My background is in media, where I take on specialist roles at the Newstead News such as coordinating the publication and layout design. However, this also means I face considerable pressure to maintain my volunteering efforts, which can jeopardise the publication's long-term sustainability. This is an area that we are hoping to address.

Despite some of the challenges, volunteering with projects like the Newstead News can make a huge impact. It encourages a sense of belonging among residents who might otherwise feel isolated. By contributing their skills and time, volunteers help sustain a vital community resource that provides opportunities to share stories as well as keeping everyone informed about local events, developments, and issues. This not only makes volunteers feel more fulfilled and connected but also strengthens the broader community by encouraging more people to get involved, it also helps build closer bonds among residents.

Newstead News has a really wide range of articles, from local reporting to reviews of cultural events and much more. How do you decide what to cover?

We regularly feature content such as our wildlife page, movies, and fashion, but our articles are primarily driven by what residents want to write about and the issues affecting our village. We focus on content that interests our community, ensuring it remains hyperlocal. Most of the time, the Newstead News features stories that are relevant specifically to our village and may not appeal to those outside our community.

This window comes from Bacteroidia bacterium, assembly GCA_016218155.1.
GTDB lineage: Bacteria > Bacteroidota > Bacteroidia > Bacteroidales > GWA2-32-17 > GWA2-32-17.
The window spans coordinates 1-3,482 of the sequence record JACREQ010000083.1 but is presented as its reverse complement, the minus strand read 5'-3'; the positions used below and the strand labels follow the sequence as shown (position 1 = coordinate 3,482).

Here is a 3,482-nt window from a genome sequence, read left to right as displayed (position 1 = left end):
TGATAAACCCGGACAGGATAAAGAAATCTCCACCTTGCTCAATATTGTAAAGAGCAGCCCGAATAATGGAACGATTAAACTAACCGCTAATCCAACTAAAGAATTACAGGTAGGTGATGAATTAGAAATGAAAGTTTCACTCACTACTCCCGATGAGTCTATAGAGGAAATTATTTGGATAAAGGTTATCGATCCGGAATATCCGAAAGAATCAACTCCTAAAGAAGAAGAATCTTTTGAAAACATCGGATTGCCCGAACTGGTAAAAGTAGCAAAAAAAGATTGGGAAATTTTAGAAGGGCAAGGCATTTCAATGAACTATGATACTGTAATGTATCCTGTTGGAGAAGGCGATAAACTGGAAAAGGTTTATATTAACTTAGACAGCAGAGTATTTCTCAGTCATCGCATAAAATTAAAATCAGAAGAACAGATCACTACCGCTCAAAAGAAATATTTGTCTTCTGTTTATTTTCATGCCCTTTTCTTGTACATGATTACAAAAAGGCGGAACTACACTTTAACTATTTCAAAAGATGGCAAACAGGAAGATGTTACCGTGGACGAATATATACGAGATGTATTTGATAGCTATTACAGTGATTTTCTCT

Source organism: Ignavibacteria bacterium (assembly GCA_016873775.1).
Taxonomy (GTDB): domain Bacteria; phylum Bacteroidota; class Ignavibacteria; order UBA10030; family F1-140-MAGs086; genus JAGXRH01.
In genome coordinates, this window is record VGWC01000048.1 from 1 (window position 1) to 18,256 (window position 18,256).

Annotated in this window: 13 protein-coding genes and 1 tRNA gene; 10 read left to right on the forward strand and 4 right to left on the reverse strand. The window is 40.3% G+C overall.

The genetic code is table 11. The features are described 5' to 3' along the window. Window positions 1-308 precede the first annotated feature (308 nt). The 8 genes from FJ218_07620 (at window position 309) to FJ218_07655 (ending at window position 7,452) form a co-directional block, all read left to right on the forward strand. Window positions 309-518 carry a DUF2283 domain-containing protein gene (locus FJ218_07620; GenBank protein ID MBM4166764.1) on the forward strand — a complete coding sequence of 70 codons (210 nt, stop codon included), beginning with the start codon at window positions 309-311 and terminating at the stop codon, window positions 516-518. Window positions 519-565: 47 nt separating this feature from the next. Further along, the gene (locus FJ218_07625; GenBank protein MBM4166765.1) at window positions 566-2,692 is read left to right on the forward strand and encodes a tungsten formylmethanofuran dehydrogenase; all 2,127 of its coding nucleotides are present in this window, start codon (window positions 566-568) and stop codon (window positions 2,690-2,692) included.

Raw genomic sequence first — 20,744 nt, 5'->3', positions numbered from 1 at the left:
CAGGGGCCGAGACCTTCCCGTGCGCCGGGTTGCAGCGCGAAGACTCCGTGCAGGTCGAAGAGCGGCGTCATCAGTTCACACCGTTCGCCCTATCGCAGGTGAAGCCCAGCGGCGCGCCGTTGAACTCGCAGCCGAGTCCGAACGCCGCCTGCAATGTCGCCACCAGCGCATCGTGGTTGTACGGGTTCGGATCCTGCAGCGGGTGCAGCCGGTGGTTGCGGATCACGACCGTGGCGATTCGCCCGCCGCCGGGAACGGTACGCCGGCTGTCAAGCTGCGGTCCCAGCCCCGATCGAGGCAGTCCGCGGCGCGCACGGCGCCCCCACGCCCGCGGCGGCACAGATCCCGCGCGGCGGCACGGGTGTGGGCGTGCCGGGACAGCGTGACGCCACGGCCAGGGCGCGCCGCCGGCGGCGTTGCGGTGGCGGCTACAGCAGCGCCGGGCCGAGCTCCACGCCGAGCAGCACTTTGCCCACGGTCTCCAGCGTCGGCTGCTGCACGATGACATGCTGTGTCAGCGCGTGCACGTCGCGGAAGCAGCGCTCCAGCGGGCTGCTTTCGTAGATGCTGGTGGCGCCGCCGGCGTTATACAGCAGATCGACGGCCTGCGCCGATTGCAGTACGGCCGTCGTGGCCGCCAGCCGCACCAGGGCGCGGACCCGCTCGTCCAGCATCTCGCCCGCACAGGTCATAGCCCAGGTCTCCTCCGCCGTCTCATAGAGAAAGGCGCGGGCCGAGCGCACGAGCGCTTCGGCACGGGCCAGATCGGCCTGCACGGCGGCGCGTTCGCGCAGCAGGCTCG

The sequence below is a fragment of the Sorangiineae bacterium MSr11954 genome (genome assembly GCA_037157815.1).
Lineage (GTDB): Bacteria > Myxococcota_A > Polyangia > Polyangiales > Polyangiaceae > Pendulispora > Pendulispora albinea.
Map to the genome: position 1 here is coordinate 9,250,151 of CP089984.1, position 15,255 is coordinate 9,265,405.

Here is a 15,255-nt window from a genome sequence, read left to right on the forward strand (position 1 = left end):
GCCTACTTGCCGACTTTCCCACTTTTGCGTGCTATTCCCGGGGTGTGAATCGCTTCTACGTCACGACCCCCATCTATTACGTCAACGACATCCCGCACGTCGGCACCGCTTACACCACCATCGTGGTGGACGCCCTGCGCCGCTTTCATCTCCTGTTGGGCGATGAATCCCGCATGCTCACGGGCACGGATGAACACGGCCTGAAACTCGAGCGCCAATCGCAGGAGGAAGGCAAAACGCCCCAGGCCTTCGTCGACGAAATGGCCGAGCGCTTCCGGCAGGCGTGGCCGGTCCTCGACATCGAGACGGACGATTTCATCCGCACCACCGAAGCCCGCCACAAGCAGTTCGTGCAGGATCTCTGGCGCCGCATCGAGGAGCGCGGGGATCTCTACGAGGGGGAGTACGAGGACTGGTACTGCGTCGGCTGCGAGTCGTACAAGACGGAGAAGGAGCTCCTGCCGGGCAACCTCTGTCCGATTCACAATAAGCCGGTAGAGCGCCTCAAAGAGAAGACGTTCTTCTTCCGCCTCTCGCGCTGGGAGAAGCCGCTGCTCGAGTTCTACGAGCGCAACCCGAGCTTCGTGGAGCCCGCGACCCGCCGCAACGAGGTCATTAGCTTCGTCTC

How do you divide up the many tasks involved in producing a community newspaper (writing, editing, photography, gathering local information, distribution etc)?

The Newstead News is a three-times-a-year magazine featuring full-colour pages spanning approximately 20 pages. It operates with a flexible and informal approach to accommodate the busy lives of everyone involved, including myself. To manage deadlines effectively, reminders are sent out via email and updates are posted on our community's social media platforms. Residents also encourage one another to contribute articles and images.

Most submissions arrive via email and then the job of editing and laying out the publication in Adobe InDesign takes place. This is the most time consuming and specialist part of the process. Before heading to the printers, the Newstead News is proofread by a professional publisher who lives in the village.